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Princess Diana Married Prince Charles After These Two Women Said No

As we’ve learned with Prince William and Prince Harry, growing up royal comes with a certain degree of responsibility — a degree that’s rather higher if you’re in line for the throne as William is, and as his father Prince Charles is before him. In upcoming royals tell-all book Battle of Brothers: The Inside Story of a Family in Tumult, British historian Robert Lacey unpacks the growing rift between William and Harry, going all the way back to their parents’ marriage and what they witnessed growing up. While the public knows plenty of the turmoil Princess Diana and Charles faced later in their marriage — as well as Charles’ significant affairs with now-wife Camilla Shand — far less has been made of Amanda Knatchbull, the first woman to whom Charles ever proposed. By the time Charles met Diana, both Camilla and Amanda had ducked out of the duties that being his wife would clearly entail. The 20-year-old Diana (to Charles’ 32, a 12-year age gap) was the only one who didn’t shrink away from taking on the role.

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Charles had no shortage of marriage advice from a young age, Lacey recounts in Battle of Brothers, detailing an early bid for consideration of Amanda Knatchbull as a wife from her grandfather Lord Mountbatten (yes, like Archie’s name!).

“For a wife he should choose a suitable, attractive, and sweet-charactered girl before she has met anyone else she might fall for,” Mountbatten advised, with author Lacey commenting that “he was also pushing the candidacy of his own granddaughter, Amanda Knatchbull, just sixteen, as the ‘suitable, attractive, and sweet-charactered girl’ whom Charles should eventually select as his future queen.”

That was in 1974, when Charles was 26 years old. In 1979, 31 years old and no clearer on what he wanted from marriage, having realized his desire to marry Camilla and having lost her to husband Andrew Parker-Bowles in the years since, he took Lord Mountbatten’s advice — but Amanda wasn’t exactly on board.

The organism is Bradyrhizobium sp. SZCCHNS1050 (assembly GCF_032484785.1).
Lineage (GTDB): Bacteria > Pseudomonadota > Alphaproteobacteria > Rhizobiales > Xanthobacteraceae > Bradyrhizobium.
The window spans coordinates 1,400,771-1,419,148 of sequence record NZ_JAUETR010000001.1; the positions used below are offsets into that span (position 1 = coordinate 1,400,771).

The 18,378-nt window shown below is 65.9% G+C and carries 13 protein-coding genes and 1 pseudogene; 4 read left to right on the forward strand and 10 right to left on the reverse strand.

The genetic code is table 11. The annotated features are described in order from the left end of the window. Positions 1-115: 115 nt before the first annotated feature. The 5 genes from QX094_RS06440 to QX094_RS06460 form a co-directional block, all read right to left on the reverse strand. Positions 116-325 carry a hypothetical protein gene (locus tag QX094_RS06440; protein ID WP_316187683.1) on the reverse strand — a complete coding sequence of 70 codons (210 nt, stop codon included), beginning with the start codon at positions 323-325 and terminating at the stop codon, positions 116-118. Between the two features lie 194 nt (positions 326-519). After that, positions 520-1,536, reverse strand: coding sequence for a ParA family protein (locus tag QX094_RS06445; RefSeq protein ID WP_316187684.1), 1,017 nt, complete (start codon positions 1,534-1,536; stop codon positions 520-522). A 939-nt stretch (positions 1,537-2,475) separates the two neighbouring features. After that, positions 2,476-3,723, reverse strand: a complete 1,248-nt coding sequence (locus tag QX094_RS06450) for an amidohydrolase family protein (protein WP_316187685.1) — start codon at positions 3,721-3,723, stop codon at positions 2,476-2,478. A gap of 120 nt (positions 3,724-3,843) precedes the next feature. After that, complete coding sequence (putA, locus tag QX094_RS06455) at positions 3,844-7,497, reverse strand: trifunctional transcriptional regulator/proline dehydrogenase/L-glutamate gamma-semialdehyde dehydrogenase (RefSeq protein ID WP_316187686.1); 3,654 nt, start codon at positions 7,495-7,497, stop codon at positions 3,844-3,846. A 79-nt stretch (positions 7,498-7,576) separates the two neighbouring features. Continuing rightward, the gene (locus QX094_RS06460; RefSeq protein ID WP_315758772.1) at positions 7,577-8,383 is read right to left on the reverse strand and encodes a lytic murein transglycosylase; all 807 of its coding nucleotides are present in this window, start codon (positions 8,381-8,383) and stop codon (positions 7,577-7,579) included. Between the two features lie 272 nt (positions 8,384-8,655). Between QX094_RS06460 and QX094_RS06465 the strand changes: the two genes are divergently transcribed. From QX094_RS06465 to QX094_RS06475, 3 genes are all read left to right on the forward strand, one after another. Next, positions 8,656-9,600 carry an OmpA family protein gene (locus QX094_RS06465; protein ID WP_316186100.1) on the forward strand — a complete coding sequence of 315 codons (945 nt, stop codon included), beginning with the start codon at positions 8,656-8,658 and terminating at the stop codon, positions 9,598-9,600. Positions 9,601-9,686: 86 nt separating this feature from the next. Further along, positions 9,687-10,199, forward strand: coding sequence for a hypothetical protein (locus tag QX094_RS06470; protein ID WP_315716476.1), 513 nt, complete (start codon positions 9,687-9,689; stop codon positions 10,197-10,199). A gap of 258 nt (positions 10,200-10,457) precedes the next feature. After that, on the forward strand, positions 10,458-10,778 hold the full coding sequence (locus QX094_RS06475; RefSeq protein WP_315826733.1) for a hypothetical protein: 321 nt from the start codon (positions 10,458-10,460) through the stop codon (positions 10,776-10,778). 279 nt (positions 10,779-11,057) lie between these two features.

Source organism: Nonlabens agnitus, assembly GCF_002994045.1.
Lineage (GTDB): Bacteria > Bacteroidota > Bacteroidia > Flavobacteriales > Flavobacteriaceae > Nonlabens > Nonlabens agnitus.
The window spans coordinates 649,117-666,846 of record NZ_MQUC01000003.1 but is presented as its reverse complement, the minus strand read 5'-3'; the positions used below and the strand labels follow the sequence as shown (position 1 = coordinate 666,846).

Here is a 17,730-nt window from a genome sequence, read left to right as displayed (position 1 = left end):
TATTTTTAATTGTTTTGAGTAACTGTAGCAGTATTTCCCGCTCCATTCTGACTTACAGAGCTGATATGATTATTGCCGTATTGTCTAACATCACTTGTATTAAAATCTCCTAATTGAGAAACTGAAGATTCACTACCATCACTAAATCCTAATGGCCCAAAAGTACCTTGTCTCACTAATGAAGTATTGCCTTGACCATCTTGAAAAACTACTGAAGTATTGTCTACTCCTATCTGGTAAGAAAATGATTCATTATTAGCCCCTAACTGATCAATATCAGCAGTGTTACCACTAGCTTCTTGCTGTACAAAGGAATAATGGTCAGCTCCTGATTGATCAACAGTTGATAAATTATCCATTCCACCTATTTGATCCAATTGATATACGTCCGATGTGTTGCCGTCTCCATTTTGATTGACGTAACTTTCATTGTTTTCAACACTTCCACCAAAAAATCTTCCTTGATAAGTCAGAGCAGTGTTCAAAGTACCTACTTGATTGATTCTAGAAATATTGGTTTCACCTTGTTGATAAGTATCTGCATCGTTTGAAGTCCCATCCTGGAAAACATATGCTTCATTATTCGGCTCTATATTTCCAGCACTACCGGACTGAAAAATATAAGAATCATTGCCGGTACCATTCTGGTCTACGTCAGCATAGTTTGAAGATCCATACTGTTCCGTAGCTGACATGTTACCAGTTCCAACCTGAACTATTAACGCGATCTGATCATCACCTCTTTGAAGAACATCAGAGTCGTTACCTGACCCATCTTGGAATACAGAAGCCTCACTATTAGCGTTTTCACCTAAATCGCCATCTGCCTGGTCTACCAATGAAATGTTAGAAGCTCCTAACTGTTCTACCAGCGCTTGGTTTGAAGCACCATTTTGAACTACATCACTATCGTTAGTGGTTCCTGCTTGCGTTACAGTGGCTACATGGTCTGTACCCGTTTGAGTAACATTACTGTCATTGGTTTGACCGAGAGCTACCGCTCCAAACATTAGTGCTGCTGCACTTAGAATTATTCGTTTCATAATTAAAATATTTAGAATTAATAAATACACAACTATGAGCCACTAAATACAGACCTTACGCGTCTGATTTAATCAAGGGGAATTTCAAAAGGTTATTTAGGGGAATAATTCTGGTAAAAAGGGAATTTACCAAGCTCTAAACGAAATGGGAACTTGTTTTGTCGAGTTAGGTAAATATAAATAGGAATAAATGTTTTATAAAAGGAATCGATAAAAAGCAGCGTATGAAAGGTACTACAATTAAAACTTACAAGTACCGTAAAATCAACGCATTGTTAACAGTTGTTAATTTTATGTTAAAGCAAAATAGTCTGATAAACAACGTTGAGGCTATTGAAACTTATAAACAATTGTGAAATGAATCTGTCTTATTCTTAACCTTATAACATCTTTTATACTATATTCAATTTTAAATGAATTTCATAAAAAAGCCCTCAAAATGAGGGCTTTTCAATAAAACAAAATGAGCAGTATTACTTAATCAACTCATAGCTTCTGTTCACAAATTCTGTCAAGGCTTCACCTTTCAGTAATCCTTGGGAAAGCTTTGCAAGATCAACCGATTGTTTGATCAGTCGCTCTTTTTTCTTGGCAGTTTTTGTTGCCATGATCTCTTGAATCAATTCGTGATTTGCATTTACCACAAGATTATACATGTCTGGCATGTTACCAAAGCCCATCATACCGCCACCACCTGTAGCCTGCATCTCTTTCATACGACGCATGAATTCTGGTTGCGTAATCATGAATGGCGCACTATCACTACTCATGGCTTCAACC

“When the prince finally made his proposal in the summer of 1979 — shortly before Lord Mountbatten’s assassination by the IRA — the independent-minded Amanda politely turned him down,” Lacey writes. “The surrender of self to a system, she explained, was so absolute when joining the royal family, it involved a loss of independence ‘far greater than matrimony usually invites.'”

“The prince could recall every reason Amanda had given him for her refusal — and especially ‘the exposure to publicity, an intrusion more pervasive than attends any other public figure except at the zenith of a chosen career,'” Lacey adds.

Even before Amanda refused his proposal outright, Charles had had his heart broken by Camilla, his longtime girlfriend who accepted her other longtime boyfriend’s proposal while he was overseas.

“Thirty-five years later the prince revealed that weekend in December 1972 as the moment when he first realized for sure that he wanted to marry Camilla — that she was his life’s soulmate,” Lacey writes. “But he did not have the courage to tell her properly or strongly enough.”

Per Lacey’s account, both Charles and Camilla worried about questions from the royal family and concerns as to her suitability — and neither quite wanted to deal with going through it. Twice now, Charles had approached women he wanted to marry and found out the duty was too much to bear. By the time he met Diana, he was well aware of the fears to be had going into it. Diana, who first met Charles at age 16, may not have been so well-informed.

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Before you go, click here to see the best royal family tell-all books in House of Windsor history. 
Finding Freedom, Lady in Waiting, Battle of Brothers, Ninety-Nine Glimpses of Princess Margaret

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